Yesterday we finally zoomed past the $150,000 barrier. Last year on that date the shoebox held $166,372.96. We're still way behind the power curve. The mail pipeline cut-off date of January 31 is fast approaching.
A small handful of letters with contributions from anonymous District Liners arrived this morning, and a few bear quoting here.
"Enclosed is a check for $20 for Children's Hospital. I know how important this campaign is. We had a baby in October who had very critical problems at birth. She was rushed to Children's immediately and thanks to the many wonderful doctors and nurses and the most modern equipment our baby was given the chance she needed to live. Without Children's in this area, I'm afraid I wouldn't have her with me. We will continue to donate every year."
Saving and improving the lives of children happens every day at Children's Hospital.
Another letter, with $25, began, "I was robbed while visiting my 'ole stomping grounds' and decided instead of getting upset, I would send you a small check to add to your collection -- in hopes that some young child will not be robbed of a healthy life." Thank you very much.
Finally, a Washington Post newspaper deliverer sent $30 with this explanation: "I thought I should share some of my Christmastime bounty of cash gifts from customers."
Those were just three of the 11 letters received today from anonymous contributors, which contained a total of $300. The six groups honored below chipped in $1,932 for a daily figure of $2,232. Yesterday the shoebox held $152,785.61 so today we're looking at a total of $155,017.61.
A talented employe at the Agriculture Department's Communications and Data Services Division in Beltsville created a beautiful Christmas card for Children's in which I found $235. This is their tenth consecutive year of helping needy patients at Children's Hospital in lieu of exchanging Christmas cards.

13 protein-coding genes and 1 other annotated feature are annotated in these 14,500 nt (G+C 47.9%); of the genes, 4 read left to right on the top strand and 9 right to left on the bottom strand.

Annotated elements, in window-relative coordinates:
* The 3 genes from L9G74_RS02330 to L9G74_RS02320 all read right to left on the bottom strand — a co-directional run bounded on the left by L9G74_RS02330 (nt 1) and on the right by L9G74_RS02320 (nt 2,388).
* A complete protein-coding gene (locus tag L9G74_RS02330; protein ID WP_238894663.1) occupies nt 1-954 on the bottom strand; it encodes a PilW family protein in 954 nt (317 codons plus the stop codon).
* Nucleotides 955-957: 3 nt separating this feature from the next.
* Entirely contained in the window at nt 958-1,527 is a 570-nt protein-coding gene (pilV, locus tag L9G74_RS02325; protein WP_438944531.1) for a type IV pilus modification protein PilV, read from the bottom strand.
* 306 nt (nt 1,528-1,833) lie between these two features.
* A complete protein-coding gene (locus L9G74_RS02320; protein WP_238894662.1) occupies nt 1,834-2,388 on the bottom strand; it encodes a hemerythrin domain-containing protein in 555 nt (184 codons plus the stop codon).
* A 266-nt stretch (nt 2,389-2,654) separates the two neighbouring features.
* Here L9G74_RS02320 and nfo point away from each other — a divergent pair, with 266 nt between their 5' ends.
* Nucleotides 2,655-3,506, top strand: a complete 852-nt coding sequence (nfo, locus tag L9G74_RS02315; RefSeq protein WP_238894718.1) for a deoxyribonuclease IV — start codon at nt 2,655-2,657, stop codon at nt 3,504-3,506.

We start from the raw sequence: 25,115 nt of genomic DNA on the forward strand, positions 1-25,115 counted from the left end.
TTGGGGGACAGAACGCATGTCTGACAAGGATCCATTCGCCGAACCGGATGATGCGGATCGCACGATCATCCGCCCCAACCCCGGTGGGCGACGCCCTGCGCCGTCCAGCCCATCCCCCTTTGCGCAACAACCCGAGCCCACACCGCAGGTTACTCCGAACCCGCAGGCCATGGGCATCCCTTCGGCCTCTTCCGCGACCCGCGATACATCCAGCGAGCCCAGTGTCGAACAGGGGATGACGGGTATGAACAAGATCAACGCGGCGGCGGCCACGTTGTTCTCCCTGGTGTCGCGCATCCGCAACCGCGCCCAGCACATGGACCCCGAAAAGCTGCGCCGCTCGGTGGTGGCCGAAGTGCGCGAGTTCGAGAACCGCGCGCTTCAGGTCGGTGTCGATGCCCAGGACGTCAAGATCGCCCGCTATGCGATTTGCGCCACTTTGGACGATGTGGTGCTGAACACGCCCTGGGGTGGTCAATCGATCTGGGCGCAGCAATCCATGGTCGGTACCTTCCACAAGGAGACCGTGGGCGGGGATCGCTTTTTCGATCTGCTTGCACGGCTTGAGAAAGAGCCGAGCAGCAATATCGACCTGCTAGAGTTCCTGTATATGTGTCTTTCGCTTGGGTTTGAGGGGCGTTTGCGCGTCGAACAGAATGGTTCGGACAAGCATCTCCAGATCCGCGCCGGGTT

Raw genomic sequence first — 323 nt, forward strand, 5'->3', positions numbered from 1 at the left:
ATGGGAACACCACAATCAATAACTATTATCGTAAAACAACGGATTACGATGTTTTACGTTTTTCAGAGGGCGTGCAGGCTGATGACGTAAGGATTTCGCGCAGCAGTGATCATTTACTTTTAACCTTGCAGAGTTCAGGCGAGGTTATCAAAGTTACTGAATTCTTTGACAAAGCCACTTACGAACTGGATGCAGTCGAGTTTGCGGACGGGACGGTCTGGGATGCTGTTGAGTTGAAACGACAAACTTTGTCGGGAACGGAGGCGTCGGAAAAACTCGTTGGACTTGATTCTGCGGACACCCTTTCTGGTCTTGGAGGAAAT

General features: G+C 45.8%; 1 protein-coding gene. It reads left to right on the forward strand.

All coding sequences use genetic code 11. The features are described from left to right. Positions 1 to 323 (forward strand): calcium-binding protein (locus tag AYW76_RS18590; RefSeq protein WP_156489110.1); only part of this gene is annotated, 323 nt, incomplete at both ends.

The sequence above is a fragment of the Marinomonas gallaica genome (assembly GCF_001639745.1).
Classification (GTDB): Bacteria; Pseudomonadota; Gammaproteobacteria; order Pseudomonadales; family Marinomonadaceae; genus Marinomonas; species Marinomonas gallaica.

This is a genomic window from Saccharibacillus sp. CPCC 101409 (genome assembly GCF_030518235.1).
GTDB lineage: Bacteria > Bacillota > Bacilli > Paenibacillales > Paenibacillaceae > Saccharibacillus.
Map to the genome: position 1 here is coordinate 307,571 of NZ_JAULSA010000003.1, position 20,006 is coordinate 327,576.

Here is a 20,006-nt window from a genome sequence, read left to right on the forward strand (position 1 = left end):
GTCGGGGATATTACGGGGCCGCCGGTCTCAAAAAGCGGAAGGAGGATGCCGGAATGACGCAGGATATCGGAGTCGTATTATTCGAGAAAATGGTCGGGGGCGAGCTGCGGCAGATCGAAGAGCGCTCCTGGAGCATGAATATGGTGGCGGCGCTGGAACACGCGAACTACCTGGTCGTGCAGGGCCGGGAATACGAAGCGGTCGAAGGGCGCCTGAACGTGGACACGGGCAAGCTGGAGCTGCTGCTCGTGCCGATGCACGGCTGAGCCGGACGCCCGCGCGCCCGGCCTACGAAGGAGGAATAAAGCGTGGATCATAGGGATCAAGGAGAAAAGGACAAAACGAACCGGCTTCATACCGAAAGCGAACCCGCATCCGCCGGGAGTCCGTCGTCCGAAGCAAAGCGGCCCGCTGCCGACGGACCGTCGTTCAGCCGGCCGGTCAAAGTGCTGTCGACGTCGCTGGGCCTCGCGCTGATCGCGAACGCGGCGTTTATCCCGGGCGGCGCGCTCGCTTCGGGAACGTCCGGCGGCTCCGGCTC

"As first time participants in your wonderful drive, let us extend our best wishes for the greatest success this holiday season," wrote employes of White Technical Support Services and White Scientific Consultants Inc. of Crystal City. They sent $250, which qualified them for instant membership in the no-frills Shoebox Club.
Twenty envelopes containing $295 arrived this morning from the folks at the Aerospace Industries Association of America Inc. That's a welcome dose of rocket fuel for Children's.
The Maryland Chapter of the National Society of Professional Resident Managers held their annual Christmas party last month which included, as usual, their "money tree" for Children's Hospital. This year "leaves" worth $317 were attached to that tree. Many thanks!
The partners and employes of the law firm of Leva, Hawes, Symington, Martin & Oppenheimer collected checks totaling $336 in lieu of exchanging holiday greeting cards with colleagues whom we see every day."
That plan will work every time for the benefit of Children's Hospital.
More than heeding my call to boost contributions to Children's Hospital by the inflation rate this year were employes of the James G. Davis Construction Corp. They raised $499 by including workers on their construction projects as well as management employes, an increase of 84 percent over last year's gift. Well done, friends!
They also guessed correctly that I "might be somewhat discouraged by the lower area wide participation in the drive," but added that it seems "that many radio stations and other organizations are having drives for Children's Hospital. The good news is that Children's Hospital has benefited." I agree!
And I still haven't quite given up on my dream of exceeding last year's total of $231,000. But each passing day makes that goal seem more distant. I do take great satisfaction in the good we've already achieved.
If you want to help, there's still ten days to get your letter through the pipeline to me. Please send your tax-deductible check, made payable to Children's Hospital, to: Scott Chase, c/o The Washington Post, 1150 15th St. NW, Washington, D.C. 20071.
P.S. Two columns relating the gifts from our traditional leaque leader, the U.S. Navy and the Bell Telephone system, are in the works. If your gift falls into one of these categories, now's the time to send it in.
P.P.S. Don't forget the children.